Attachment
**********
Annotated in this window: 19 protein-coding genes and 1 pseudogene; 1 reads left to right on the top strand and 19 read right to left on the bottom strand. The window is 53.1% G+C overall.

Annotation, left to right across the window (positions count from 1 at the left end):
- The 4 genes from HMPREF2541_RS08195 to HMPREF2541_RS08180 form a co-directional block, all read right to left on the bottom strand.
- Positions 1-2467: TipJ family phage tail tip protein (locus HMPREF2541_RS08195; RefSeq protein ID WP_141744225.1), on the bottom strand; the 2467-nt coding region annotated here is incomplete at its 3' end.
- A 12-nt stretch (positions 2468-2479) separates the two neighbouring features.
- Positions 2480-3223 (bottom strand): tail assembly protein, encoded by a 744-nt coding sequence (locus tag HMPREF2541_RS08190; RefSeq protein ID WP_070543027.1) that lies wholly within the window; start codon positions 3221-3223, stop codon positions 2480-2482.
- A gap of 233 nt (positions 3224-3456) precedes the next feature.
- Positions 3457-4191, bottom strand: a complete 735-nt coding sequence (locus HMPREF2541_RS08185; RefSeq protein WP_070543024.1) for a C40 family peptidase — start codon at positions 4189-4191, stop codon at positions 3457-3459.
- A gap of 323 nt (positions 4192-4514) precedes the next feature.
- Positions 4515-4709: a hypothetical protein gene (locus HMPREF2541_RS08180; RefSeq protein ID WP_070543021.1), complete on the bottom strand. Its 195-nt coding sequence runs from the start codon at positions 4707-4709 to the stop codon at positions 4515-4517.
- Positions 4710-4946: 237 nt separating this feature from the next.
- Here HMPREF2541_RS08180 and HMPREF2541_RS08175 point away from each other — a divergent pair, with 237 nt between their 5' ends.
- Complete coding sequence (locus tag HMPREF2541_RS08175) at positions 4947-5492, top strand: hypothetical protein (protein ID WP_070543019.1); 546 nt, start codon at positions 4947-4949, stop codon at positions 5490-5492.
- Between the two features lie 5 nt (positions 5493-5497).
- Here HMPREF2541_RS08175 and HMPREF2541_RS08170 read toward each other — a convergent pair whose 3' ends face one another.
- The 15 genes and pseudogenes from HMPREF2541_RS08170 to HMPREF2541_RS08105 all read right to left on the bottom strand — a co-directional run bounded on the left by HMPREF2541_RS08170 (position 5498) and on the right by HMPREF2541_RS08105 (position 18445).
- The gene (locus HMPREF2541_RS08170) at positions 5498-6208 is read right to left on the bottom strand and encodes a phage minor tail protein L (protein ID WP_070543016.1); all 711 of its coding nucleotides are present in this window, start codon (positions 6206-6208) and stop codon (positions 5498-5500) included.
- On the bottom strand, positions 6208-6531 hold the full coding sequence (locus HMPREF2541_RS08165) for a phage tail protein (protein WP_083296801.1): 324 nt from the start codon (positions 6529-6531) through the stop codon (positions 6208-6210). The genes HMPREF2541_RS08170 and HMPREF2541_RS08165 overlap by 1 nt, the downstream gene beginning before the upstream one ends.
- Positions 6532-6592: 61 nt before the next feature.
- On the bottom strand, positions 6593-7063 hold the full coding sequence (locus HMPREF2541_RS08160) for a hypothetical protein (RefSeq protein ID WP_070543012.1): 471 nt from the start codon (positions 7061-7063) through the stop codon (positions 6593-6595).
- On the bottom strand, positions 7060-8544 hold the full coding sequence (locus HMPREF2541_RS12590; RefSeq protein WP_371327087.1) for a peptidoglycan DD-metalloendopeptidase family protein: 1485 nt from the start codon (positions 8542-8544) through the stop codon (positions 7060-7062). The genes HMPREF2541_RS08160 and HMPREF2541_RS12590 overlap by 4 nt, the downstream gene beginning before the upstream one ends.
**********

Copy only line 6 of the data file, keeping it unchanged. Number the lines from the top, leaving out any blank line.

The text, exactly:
- Positions 2480-3223 (bottom strand): tail assembly protein, encoded by a 744-nt coding sequence (locus tag HMPREF2541_RS08190; RefSeq protein ID WP_070543027.1) that lies wholly within the window; start codon positions 3221-3223, stop codon positions 2480-2482.